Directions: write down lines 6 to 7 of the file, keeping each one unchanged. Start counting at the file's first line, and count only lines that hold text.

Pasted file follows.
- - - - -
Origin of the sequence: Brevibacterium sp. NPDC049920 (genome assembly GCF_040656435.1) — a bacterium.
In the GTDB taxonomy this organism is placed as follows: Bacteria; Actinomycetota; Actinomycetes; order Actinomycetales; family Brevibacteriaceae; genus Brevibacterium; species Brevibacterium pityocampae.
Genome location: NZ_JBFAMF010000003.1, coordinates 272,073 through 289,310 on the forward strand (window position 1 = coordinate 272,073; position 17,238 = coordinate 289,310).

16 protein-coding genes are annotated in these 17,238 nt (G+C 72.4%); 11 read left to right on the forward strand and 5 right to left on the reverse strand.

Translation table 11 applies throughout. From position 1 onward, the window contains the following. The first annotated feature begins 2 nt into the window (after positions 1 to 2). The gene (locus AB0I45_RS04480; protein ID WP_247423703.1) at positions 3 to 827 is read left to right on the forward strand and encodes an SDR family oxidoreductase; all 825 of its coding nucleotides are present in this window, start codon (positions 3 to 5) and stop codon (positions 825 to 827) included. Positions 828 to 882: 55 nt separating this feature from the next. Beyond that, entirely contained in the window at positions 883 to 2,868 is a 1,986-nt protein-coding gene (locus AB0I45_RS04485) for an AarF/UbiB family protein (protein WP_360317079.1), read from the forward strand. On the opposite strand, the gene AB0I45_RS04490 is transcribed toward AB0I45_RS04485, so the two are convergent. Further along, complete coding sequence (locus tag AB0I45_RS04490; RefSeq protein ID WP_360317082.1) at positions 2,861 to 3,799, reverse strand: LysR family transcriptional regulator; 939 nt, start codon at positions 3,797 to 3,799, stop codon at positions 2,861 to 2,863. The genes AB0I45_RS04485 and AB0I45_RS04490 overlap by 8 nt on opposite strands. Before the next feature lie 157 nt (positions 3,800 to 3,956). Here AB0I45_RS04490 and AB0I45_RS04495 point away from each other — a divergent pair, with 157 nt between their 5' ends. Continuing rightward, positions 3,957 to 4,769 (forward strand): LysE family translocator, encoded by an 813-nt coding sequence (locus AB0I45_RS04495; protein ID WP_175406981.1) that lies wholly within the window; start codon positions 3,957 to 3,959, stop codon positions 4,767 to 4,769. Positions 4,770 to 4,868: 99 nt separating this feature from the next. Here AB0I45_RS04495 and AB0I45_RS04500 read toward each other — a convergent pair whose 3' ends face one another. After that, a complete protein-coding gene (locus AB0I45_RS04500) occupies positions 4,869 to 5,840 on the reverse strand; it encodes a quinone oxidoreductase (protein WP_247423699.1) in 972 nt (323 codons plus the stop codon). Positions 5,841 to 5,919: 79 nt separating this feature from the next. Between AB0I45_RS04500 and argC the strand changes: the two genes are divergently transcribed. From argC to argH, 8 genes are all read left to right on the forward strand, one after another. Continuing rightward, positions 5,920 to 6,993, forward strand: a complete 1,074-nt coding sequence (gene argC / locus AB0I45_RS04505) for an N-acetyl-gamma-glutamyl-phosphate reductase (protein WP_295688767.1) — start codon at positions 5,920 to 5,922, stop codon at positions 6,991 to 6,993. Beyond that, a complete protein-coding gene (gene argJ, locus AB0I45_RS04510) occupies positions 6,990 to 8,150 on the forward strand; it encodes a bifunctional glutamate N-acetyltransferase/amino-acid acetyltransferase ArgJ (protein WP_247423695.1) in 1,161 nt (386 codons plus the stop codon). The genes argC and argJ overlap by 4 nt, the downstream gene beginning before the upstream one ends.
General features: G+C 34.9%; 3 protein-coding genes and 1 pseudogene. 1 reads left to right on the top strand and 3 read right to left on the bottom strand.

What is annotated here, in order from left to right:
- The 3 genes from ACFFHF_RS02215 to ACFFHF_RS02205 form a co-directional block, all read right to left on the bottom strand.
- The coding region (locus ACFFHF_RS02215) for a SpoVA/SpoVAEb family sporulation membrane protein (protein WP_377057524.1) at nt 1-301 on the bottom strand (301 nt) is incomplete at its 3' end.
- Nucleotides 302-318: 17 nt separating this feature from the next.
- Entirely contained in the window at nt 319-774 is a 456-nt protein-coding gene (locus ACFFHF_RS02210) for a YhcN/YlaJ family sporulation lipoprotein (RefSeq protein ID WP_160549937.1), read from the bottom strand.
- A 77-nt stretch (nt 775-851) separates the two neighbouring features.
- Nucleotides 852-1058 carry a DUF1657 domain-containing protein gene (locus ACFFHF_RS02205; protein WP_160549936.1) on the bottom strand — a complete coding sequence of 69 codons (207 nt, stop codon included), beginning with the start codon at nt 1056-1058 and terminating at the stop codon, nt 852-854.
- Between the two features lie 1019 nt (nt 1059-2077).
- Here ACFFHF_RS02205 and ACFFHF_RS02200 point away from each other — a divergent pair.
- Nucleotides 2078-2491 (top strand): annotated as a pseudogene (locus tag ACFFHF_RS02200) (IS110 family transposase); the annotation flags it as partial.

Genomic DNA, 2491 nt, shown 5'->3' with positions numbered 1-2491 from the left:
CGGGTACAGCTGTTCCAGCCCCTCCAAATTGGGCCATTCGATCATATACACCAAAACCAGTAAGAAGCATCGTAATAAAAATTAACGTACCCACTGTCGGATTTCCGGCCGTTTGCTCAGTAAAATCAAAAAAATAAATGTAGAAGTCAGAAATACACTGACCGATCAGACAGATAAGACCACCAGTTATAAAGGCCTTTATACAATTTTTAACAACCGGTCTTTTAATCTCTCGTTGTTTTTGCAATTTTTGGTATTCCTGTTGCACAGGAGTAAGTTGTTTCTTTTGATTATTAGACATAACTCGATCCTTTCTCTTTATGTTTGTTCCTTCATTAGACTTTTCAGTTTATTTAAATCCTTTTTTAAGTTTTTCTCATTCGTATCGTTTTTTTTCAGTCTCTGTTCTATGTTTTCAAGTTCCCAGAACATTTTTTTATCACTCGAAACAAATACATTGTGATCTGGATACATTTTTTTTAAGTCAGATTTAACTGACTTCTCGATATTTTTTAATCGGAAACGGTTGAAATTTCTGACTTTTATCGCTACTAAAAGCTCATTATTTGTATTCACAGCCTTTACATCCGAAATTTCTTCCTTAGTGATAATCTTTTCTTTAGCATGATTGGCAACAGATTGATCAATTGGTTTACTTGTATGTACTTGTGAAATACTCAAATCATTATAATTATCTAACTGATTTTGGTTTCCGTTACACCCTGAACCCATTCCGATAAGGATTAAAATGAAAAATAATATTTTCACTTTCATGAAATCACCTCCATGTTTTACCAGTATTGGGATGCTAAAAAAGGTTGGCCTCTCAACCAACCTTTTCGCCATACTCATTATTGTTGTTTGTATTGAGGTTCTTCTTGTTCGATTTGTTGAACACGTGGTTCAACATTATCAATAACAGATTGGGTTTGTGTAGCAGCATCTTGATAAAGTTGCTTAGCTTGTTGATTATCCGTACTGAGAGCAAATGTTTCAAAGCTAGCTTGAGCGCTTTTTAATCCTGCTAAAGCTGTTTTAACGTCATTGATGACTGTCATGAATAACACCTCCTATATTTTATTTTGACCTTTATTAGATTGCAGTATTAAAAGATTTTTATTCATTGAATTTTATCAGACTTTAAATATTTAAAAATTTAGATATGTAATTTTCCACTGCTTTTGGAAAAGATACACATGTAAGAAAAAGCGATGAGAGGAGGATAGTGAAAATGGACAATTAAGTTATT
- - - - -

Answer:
General features: G+C 34.9%; 3 protein-coding genes and 1 pseudogene. 1 reads left to right on the top strand and 3 read right to left on the bottom strand.

What is annotated here, in order from left to right: